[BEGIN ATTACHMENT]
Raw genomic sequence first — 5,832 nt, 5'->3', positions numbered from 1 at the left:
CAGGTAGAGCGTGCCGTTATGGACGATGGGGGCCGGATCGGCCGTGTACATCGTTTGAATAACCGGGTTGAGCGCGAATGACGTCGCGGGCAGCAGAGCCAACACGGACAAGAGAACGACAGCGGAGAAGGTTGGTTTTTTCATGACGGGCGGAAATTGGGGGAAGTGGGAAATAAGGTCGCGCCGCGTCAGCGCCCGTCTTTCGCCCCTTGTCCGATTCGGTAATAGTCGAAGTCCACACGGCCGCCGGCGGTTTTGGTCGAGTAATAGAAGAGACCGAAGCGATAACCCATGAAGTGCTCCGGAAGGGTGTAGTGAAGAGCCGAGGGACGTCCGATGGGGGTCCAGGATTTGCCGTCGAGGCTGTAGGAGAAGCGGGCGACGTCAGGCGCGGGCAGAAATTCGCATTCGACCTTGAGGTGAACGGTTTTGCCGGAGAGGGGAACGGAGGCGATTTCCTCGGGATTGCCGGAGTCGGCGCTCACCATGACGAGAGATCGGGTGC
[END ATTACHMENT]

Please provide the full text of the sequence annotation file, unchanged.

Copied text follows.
Raw genomic sequence first — 5,832 nt, 5'->3', positions numbered from 1 at the left:
CAGGTAGAGCGTGCCGTTATGGACGATGGGGGCCGGATCGGCCGTGTACATCGTTTGAATAACCGGGTTGAGCGCGAATGACGTCGCGGGCAGCAGAGCCAACACGGACAAGAGAACGACAGCGGAGAAGGTTGGTTTTTTCATGACGGGCGGAAATTGGGGGAAGTGGGAAATAAGGTCGCGCCGCGTCAGCGCCCGTCTTTCGCCCCTTGTCCGATTCGGTAATAGTCGAAGTCCACACGGCCGCCGGCGGTTTTGGTCGAGTAATAGAAGAGACCGAAGCGATAACCCATGAAGTGCTCCGGAAGGGTGTAGTGAAGAGCCGAGGGACGTCCGATGGGGGTCCAGGATTTGCCGTCGAGGCTGTAGGAGAAGCGGGCGACGTCAGGCGCGGGCAGAAATTCGCATTCGACCTTGAGGTGAACGGTTTTGCCGGAGAGGGGAACGGAGGCGATTTCCTCGGGATTGCCGGAGTCGGCGCTCACCATGACGAGAGATCGGGTGC